Amendment 73 to the state Constitution limits Arkansas constitutional officers1 to two four-year terms.  The amendment limits state senators to two four-year terms.  The amendment limits state representatives to three two-year terms.


The people of Arkansas enacted term limits in 1992.  They defeated a proposal to overturn term limits in 2004.  The unsuccessful measure was referred by the General Assembly, which has advanced another idea in 2014.


Finding: More Women & African-Americans in General Assembly


Past research has examined the General Assembly's demographic composition in the term limits era.  Greenberg (2005) found, "The standard caricature of the state legislator as white male no longer holds true in Arkansas."2


In 1991-92, 9 of 135 state legislators were women, and 12 of 135 legislators were African-American.3 In 2003-04, 22 of 135 state legislators are women – the second highest proportion in Arkansas history. Similarly, 15 of 135 state legislators are African-American–the highest proportion in Arkansas history. To the extent that these statistics illustrate the opening of previously closed doors and the creation of new opportunities for previously disadvantaged groups, they are occasions for celebration.


The 2005 finding is still in effect nearly a decade later.  The number of female General Assembly members has nearly tripled since the people of Arkansas approved term limits in 1992. The 82nd General Assembly was the first to be seated (1999) after term limits took effect in 1998.  Records show no female senators in the 35-member Senate, and 20 representatives in the 100-member House that session.4  The 89th General Assembly, seated in 2013, includes 6 female senators and 17 representatives.5  The number of African-American legislators has also increased from 12 in 1992 to 14 (2013-2014).6


In sum, more women and African-Americans are serving in the General Assembly in the term limits era.


Finding: Little Change in Legislators' Median Age


Several research issues remain unexamined.  For example, some predicted term limits would lead to a younger, more inexperienced General Assembly.  Public records show the age range (youngest-to-oldest) of members has stayed within a narrow range7 since 1992.  The median8 age of legislators has also stayed within a narrow range, as the following chart illustrates:


1991-1992             Event: people approve term limits


·         State Senate, median age:                 48

·         State House, median age:                  53

·         General Assembly, median age:        51


1999-2000             Event: term limits take effect


·         State Senate, median age:                 50

·         State House, median age:                  50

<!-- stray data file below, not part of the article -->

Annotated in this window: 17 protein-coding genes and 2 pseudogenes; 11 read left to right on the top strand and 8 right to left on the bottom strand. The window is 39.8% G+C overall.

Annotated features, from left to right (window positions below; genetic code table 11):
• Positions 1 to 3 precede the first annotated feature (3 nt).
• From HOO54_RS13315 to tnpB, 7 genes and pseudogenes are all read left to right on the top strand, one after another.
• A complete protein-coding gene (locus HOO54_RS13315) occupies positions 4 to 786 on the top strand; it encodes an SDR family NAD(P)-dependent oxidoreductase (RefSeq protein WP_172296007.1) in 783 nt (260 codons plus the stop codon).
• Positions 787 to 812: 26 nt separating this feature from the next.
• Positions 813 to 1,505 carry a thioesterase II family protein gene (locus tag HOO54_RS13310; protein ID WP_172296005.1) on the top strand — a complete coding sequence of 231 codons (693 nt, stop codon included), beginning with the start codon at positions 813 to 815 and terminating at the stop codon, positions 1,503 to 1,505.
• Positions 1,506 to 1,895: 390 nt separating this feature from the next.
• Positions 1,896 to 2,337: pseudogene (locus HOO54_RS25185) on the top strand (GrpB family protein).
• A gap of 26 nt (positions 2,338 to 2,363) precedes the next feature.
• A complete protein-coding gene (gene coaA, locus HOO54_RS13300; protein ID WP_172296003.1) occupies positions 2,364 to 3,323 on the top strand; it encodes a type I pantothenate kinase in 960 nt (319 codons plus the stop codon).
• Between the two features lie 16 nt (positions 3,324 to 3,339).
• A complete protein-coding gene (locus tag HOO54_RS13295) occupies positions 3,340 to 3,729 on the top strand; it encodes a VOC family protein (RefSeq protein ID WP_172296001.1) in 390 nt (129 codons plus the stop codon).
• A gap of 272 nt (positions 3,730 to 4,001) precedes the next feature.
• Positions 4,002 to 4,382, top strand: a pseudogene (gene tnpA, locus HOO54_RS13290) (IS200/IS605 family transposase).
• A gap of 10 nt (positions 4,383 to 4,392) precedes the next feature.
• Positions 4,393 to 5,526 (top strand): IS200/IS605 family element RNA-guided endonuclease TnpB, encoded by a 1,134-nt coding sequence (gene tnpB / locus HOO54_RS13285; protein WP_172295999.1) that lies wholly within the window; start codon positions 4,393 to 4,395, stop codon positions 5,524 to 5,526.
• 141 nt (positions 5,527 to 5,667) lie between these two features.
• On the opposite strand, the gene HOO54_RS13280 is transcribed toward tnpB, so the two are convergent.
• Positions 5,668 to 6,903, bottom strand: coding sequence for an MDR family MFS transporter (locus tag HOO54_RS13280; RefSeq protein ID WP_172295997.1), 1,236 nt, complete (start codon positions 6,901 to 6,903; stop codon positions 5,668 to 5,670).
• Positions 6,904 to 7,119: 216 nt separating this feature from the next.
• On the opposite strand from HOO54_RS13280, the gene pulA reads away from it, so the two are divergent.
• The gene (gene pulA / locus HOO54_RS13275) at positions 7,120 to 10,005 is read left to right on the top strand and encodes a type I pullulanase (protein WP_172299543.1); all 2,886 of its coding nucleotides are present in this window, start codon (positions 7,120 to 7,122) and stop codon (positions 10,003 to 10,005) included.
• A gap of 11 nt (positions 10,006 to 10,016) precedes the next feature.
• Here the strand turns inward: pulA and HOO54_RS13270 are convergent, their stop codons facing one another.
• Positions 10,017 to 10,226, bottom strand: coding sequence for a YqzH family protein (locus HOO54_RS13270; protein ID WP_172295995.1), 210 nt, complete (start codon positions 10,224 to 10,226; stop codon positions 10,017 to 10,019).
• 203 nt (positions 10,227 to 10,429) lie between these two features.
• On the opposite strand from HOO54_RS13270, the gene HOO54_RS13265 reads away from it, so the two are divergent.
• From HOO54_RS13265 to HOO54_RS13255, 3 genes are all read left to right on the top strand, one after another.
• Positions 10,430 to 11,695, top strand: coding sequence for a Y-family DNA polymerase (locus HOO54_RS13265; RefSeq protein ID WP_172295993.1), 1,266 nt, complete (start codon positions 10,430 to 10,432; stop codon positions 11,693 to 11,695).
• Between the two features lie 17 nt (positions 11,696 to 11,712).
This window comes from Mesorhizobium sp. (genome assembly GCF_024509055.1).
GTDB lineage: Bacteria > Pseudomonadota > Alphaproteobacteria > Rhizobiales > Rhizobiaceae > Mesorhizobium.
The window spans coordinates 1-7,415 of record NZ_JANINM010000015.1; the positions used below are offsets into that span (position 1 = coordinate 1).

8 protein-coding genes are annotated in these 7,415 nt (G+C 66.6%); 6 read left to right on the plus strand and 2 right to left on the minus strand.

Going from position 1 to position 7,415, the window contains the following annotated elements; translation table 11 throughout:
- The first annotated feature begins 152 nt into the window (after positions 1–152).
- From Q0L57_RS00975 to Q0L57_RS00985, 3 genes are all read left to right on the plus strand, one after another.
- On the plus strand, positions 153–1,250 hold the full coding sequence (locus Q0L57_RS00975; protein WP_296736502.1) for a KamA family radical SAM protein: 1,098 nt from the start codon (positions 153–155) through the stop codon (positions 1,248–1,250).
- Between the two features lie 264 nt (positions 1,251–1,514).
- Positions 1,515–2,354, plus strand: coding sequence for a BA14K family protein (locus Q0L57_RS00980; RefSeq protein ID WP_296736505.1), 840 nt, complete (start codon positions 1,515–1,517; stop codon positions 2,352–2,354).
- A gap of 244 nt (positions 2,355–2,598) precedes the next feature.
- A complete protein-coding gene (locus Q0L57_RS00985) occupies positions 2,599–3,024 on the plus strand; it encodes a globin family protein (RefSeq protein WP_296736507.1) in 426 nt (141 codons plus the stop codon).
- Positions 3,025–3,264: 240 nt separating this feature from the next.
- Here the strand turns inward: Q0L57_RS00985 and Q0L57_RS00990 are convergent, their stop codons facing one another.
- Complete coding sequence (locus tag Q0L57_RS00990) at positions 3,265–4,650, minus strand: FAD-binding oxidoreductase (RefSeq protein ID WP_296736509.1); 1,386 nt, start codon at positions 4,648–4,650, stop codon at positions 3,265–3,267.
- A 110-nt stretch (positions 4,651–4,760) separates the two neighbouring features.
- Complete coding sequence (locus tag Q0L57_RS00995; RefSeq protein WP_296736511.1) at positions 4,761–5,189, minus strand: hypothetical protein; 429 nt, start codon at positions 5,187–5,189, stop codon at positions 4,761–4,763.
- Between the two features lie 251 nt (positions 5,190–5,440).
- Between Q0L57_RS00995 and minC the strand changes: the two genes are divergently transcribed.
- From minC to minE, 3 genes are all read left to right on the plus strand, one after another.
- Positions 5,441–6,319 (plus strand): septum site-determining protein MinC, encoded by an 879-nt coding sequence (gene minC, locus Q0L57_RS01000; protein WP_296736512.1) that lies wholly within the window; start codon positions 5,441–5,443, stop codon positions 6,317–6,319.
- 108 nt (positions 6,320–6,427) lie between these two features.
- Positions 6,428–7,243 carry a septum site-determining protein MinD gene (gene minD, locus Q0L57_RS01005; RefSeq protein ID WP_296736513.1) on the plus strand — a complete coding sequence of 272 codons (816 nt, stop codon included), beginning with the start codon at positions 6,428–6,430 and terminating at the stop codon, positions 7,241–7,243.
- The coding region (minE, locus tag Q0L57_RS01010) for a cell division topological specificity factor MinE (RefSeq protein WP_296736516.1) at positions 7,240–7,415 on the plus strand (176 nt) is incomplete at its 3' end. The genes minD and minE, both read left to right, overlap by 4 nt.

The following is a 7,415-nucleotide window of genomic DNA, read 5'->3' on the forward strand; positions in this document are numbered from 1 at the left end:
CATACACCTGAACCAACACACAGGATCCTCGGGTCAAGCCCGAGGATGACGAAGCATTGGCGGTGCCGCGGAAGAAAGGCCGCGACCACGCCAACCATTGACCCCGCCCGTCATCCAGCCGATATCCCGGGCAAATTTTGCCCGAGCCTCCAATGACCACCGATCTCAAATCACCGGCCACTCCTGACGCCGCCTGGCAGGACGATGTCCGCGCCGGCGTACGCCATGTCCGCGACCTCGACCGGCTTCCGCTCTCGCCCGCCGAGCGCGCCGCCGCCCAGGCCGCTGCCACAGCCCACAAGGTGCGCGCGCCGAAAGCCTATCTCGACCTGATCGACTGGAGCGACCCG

·         General Assembly, median age:        50


2013-2014             Event: new legislative proposal


·         State Senate, median age:                 52

·         State House, median age:                  53

·         General Assembly, median age:        53


In sum, there has been little change in Arkansas legislators' median age under term limits.  The median age was 51 when term limits were approved (1992); 50 when they took effect (1999); and is 53 in the current session (2013-2014).


Finding: Fewer Attorneys in General Assembly


Another unexamined issue is whether occupations have increased, decreased or remained constant in the term limits era.  Legal professionals are the largest General Assembly group.  This group includes legislators who list "attorney," "lawyer" or "law student" as their occupation. Twenty-eight (28) legal professionals served in 1992.  Thirty (30) legal professionals served in 1999.9  There are currently 22 legal professionals in the General Assembly.10


In sum, the number of legal professionals serving in the General Assembly has decreased since term limits took effect.


Finding: Other Occupations Have Increased


The number of legislative occupations has also increased, though the process appears to have taken longer.  There were forty-two (42) occupations in 1992.


Occupations, 78th General Assembly


Accountant      Administrator      Advertising
Athletic Director      Attorney       Auto Dealer
Banker       Builder       Business
Cattle Rancher      Chiropractor       Consultant
Contractor       Dentist       Development Director
Educator      Farmer       Forester
Foundation Official      General Agent       Insurance
Investments       Lab Technician      Legislator
Lodging      Minister      Optometrist
Physician      Professor      Poultry
Publisher       Radio Station Owner      Rancher
Real Estate      Rental Properties      Retail Sales
Retired      Self-Employed      Teacher
Timber      Veterans Service Officer      Vocational Counselor


Occupations increased slightly, to forty-six (46), after term limits took effect.


Occupations, 82nd Arkansas General Assembly


Attorney      Accountant      Appraiser
Assistant Manager      Auto Dealer      Banker
Business      Business Manager       Cattle Rancher
College Official      College Professor      Construction
Consultant       Contractor       Educator
Farmer      Financial Manager      Forester